Icelandic Skyr is a delicious, thick, cultured dairy product.
Usually known as Skyr Icelandic yogurt, this ancient creamy foodstuff is actually a type of soft cheese, more like a soft ricotta or quark, but with the sour tartness of a thick Greek yogurt.
This post continues our journey through Europe’s vast array of cultured dairy foods. Start here to discover 16 European milk drinks you’ve never heard of.
In this post
- what is skyr yogurt (or skyr joghurt)
- why make it
- what you will need
- how to make it
- how to eat it
What is Icelandic Skyr?
The earliest known reference to Skyr (pronounced “skeeer”, with a slight trill on the ‘r’) is in the Icelandic sagas of the 9th century. We don’t know how the recipe for making Skyr might have changed in the last thousand years, or how the bacterial cultures have changed over time, but the basics are likely to be exactly the same.
Skyr is a type of ‘fresh cheese’, in the same culinary family as quark, paneer cheese, cottage cheese, labneh, and queso fresco. These fresh cheeses are eaten throughout the world, and they all use basically the same method to produce:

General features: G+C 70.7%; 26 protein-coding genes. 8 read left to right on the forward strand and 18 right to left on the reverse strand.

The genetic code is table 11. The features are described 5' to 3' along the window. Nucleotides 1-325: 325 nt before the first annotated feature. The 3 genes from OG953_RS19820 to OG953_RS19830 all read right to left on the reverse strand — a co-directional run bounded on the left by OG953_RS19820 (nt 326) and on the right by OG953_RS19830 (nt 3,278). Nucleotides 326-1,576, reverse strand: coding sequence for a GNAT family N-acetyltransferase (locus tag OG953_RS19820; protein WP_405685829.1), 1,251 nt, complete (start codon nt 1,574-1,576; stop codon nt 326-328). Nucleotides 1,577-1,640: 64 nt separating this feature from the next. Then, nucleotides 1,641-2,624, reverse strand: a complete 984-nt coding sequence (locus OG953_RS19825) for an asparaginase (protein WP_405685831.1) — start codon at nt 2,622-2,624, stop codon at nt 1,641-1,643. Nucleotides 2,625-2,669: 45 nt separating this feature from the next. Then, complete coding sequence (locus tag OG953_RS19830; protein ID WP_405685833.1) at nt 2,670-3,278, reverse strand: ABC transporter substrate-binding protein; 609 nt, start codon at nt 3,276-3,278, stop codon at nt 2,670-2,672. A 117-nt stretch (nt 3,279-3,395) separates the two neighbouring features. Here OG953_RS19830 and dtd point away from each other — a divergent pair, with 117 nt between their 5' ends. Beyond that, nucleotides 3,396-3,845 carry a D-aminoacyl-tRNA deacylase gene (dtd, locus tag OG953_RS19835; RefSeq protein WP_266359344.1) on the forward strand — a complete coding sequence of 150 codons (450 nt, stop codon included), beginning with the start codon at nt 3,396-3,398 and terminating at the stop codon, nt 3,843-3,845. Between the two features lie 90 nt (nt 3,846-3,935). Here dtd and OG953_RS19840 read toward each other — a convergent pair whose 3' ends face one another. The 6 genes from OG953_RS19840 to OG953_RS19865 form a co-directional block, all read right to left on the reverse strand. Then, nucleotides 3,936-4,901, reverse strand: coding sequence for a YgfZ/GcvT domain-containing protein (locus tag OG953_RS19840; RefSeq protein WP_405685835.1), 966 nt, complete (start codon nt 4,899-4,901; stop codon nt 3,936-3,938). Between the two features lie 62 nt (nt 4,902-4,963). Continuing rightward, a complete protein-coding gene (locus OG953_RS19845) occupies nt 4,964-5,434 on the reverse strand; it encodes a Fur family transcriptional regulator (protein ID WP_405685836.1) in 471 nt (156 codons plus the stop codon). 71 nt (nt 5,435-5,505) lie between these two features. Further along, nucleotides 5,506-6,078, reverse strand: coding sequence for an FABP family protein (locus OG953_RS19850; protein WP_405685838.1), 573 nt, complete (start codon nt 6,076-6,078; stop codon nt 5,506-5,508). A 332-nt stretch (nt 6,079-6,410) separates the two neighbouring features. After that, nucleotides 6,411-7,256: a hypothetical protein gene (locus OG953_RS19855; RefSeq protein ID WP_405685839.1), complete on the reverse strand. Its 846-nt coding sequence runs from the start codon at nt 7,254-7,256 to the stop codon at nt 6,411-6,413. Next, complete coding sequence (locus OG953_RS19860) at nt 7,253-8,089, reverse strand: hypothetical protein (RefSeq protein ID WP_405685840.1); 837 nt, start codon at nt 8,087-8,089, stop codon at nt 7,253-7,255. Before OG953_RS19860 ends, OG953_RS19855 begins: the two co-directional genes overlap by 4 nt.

- Separate milk into curds and whey (using acids and/or heat)
- Strain the whey out (strain for longer or shorter times for different varieties)
- Eat while fresh
The differences, of course, are in the details.
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Skyr vs Quark is mostly about the unique bacterial strains used to culture the milk and create the acid environment. Quark is also traditionally a moister cheese, and has a sweeter flavor than its Iceland cheese cousin.
Skyr vs Greek yogurt is about the fact that rennet is sometimes used in the production of Skyr, that Skyr is always made using skim milk, and that modern commercial Greek yogurt is often made using thickeners to gain the desired consistency.
Skyr vs Cottage Cheese is about the different acids used to break the milk into curds and whey. With Skyr, the acids are produced by culturing with acid-forming bacteria, while cottage cheese is typically made by adding lemon juice or vinegar to warmed milk.
So What makes Skyr unique?
- Skyr is usually made with very low fat milk. Traditionally from raw milk that has had the thick cream skimmed from the top.
- Bacterial cultures found in Skyr seem to be mostly thermophilic, like yogurt-making cultures as opposed to mesopohilic like with quark and other fresh cheeses.
- Skyr is fermented long enough to gain a strongly tart flavor. (But not everyone agrees with this. Read this thread for an interesting discussion about “real Skyr” vs “bought Skyr”)
- The whey is quite thoroughly drained: four cups of milk will produce only one cup of Skyr.